Advertising, scepticism and zombies

Wednesday, 27 January 2010

UK more tolerant than most European countries

Britons have more liberal attitudes toward cohabitation and divorce than many of their European neighbors

At the end of his History of Modern Britain, Andrew Marr said "To be born British remains a wonderful stroke of luck". Sometimes it's good to be reminded of this.

Posted via web from vichoon's posterous

Tuesday, 19 January 2010

Great storytelling

Those with a more cultured creative eye might disagree, but I think that Fallon’s BBC trailers for A History Of The World In 100 Objects are gorgeous and intriguing. The BBC's project looks like a winner in these days of short attention spans: bite sized bits of history broadcast every day on Radio 4 that describe some of the contents of the British Museum.
I’ve always had a hankering for history, so these really do speak to me.

Thursday, 14 January 2010

Sadness at Houghton Hall

Much distress in Houghton Hall as our tropical fishes are dying off. In the space of three days we’ve lost nearly all the larger fish and are left with a few baby guppies and about half a dozen neon tetras.
What’s the cause? A new bulb encouraged massive growth of plants. We recently introduced five Assassin Snails to control our snail infestation. A grey tetra ballooned to twice its size with what must have been a tumour. All are suspects.
Worst of all was the death of Colin the Catfish. He (she? it?) was one of the first fish we bought, over 10 years ago. A tiny black sliver when we introduced him, he grew into a 6-inch monster. With olive green with yellow spots, tiny pinprick eyes and evil spiny fins, he was scary enough without the added thrill of his regular sudden, furtive emergence from behind his castle to leap onto the glass of the tank and suck the algae with a movement reminiscent of the Alien facehugger. He frightened many visitors that way.
The various flouncy, pretty, showy fish that populated the tank over the years seemed like some kind of middle-class fancy dress party. All ignored Colin, a much more primitive-looking bottom-dwelling beast, a triumphant evolutionary dead-end with a Fuck Off attitude to any poncy-tailed imposter visiting the bottom of the tank to retrieve a fallen flake. He was evil-tempered and a master of the insolent disappearing trick: he’d crawl on his fins and then with a flick of the tail, disappear in a cloud of plant matter to attack intruders.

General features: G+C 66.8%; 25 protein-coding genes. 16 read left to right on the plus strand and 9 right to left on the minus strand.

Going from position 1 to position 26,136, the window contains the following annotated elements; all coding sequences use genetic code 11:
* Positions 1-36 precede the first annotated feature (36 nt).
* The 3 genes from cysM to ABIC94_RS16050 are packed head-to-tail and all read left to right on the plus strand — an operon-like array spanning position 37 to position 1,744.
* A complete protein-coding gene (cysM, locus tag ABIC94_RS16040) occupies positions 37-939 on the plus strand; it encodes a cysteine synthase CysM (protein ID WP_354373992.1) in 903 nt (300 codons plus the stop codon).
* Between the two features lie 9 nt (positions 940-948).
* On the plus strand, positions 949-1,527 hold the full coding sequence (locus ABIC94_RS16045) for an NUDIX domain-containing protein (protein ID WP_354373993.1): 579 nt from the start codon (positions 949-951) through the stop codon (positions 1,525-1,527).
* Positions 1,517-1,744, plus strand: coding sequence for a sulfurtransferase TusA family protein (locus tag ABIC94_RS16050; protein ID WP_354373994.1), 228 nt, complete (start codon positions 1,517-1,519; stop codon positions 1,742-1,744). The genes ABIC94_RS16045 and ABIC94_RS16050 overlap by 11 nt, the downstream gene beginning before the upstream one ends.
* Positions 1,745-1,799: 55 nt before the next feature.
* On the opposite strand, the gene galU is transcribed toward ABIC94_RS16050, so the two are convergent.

As hardy as a cockroach after Armageddon, he’d survived every epidemic that struck this tiny community over the last decade. Until yesterday.
There he was, slightly paler, stiff as a board and resting insolently on top of the box filter from where he would occasionally launch assaults on other occupants.
He’s now in a Ferrari aftershave box provided by our teenage son, awaiting burial when the kids return from school.

Thursday, 7 January 2010

Saruman Sings Charlemagne


"Coming this Spring, Sir Christopher Lee’s symphonic metal concept album about the first holy Roman Emperor Charlemagne. If that sounds at all like an odd career move for the knighted actor, consider this:

The Carandinis, Lee’s maternal ancestors, were given the right to bear the coat of arms of the Holy Roman Empire by the Emperor Frederick Barbarossa. Through his Carandini ancestors, Christopher Lee has a direct link to Charlemagne, and has decided for the first time in his life to pay homage to his distinguished ancestor, who is credited as “The Father of Europe.”


Christopher Lee is related to Charlemagne? Who'da thunk it?

Posted via web from vichoon's posterous

Monday, 4 January 2010

Just what the year needs: a ZZ-Top guy with a machine gun and wings

The trouble with car advertising is the intrinsic nature of the product. It’s a box with 4 wheels. Recognising that such an object (that most of us encounter in volumes in hundreds or thousands every day) is not interesting, ad agencies have tried to show cars do improbable things like swing off cranes, breakdance and turn into submarines. Frankly, this approach is shit.

My fancy little directory fails to identify the agency behind the new ad for the Seat Ibiza which is a pity because 2010 begins with that near-impossible feat: a car ad that’s different and good.

The best thing about it is that it doesn’t show off the car.

No sticky-knickered alpha males.

No challenging geography.

No shine porn.

In fact, it’s easy to miss the car as the focus is on the emotion the car supposedly stimulates in those who encounter it. Top this with gorgeous art direction delivered with cheeky humour and we have a lovely ad for a product which might otherwise be just a well-polished turd.